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In women, pelvic-floor dysfunction can also be a cause of constipation.michaeljung/Getty Images/iStockphoto

Few things in life are as satisfying as a good bowel movement – am I right? Unfortunately, many people are missing out because they are constipated.

Constipation essentially means infrequent or difficult bowel movements and, according to the Canadian Digestive Health Foundation (a charity providing information and services to Canadians suffering from digestive disorders), one in four Canadians have symptoms of constipation.

Healthy bowel movements are key for our overall health but also our pelvic-floor health. Constant straining from constipation can damage the muscles and nerves of the pelvic floor.

In women, pelvic-floor dysfunction can also be a cause of constipation. For instance, when the rectum starts to bulge into the posterior vaginal wall (called a rectocele – a form of pelvic-organ prolapse), it can make voiding difficult and incomplete and therefore may lead to constipation and straining. Staying on top of your pelvic floor health is a key part of optimal digestion and elimination.

Do you look at what you eliminate? You should. Check the Bristol Stool Chart to see how your poo measures up. You should aim for a four on the chart, but are doing pretty well if you range between three and five.

Not hitting the mark? What you eat has an effect on what you eliminate. About 75 per cent of your stool is water and the rest is cells, bacteria, fibre – essentially waste. You need to ensure you daily diet includes plenty of water and fibre (between 25 and 30 grams) and ensure it's a balance between soluble and insoluble fibre. A few of my favourites include chia seeds, beans, blackberries, flax seeds, apples, celery and popcorn. Remember to increase the amount of fibre in your diet gradually to avoid cramping and discomfort.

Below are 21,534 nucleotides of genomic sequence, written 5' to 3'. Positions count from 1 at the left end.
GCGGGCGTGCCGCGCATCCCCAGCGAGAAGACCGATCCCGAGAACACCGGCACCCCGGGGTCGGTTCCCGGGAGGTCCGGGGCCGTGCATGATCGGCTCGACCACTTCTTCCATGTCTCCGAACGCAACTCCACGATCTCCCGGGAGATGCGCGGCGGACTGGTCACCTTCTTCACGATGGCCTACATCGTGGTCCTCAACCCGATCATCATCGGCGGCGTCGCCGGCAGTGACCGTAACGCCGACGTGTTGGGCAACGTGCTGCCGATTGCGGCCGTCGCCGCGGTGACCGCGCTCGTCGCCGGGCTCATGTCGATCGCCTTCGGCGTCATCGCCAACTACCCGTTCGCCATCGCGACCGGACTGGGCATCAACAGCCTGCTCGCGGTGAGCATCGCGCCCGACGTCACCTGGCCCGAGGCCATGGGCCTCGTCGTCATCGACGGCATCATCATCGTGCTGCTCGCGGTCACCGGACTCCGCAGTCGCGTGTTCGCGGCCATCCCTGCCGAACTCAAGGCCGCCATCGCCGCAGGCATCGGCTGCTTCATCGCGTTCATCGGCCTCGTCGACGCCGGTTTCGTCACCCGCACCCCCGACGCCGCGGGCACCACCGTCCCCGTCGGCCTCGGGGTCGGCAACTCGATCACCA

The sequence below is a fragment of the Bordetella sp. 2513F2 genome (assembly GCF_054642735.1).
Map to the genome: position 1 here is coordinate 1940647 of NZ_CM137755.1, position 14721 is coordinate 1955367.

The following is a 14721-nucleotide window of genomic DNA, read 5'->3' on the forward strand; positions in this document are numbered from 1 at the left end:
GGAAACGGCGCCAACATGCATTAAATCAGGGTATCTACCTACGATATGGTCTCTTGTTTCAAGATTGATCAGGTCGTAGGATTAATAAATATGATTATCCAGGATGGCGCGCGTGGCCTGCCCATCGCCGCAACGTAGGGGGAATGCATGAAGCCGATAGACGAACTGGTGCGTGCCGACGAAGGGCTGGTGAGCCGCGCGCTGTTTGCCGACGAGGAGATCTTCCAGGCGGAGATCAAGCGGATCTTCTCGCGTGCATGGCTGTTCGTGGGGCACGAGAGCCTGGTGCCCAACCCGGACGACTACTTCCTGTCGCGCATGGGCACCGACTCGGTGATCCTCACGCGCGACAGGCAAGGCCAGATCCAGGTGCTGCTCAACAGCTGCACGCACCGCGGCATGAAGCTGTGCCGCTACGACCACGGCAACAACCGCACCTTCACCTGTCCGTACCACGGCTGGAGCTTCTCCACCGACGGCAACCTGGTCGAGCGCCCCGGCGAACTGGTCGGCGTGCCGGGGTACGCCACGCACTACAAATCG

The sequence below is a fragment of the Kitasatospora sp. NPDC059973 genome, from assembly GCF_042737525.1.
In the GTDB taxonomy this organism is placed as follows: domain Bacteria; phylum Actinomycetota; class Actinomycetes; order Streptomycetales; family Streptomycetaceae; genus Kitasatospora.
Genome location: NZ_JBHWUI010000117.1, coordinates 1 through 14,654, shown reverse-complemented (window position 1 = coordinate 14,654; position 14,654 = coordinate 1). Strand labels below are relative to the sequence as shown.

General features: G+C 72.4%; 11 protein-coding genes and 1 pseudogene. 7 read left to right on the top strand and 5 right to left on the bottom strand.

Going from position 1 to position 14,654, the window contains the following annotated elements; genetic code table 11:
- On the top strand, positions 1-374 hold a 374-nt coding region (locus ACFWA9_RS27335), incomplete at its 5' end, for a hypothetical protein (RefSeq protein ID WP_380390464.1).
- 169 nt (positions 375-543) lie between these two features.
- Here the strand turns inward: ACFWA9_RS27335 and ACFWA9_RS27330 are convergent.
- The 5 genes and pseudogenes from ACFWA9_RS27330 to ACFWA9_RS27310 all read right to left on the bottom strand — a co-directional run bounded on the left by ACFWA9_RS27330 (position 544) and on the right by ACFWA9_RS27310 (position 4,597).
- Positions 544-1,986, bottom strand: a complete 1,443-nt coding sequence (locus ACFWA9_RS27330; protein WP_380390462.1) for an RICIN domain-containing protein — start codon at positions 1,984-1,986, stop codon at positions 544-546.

Dark chocolate (at least 72 per cent cocoa) can also help with elimination since it is rich in magnesium – a mineral that helps relax the muscles in the digestive tract.

Once you have nourished your body, you then move your body, because when your body moves, it stimulates the digestive tract. I am a big fan of walking – brisk walking on uneven terrain for at least three kilometres a day will not only help your digestive health, it will help your overall health.

Did you know that the toilet is contributing to our constipated society? Really, we should be squatting for effective elimination. In the squatting position, gravity does most of the work and the weight of the torso presses against the thighs to naturally compress the colon. Gentle pressure from the diaphragm supplements the force of gravity. Squatting relaxes the puborectalis muscle, allowing the anorectal angle to straighten and the bowel to empty completely.

Squatting on traditional toilets is a bit challenging, but there is a product called the Squatty Potty that makes squatting on the toilet easier.

Finally, a great solution if you are dealing with intermittent constipation is the "I Love U" massage, which involves stroking your abdomen along the intestines to help move things along.

To start, place your fingers under the left rib cage and stroke down to the front of the left hip bone (the "I"), do this 10 times using consistent, moderate pressure.

Next, form the letter "L" by stroking from the right ribcage, across to the left ribcage, and down to the front of the left hipbone 10 times.

Finish with 10 strokes in an upside down "U" from the front of the right hipbone up to the right ribcage, across to the left ribcage, and down to the left hip bone. Do this daily to help promote healthy movement of waste through your intestines.

Kim Vopni is known as the Fitness Doula and is an authority on helping women get through birth in one piece. Based in Vancouver, she is a certified pre/postnatal fitness consultant, co-founder of Bellies Inc. and owner of Pelvienne Wellness Inc. offering innovative products for a better birth and recovery. You can follow her on Twitter at @FitnessDoula.

Health Advisor contributors share their knowledge in fields ranging from fitness to psychology, pediatrics to aging.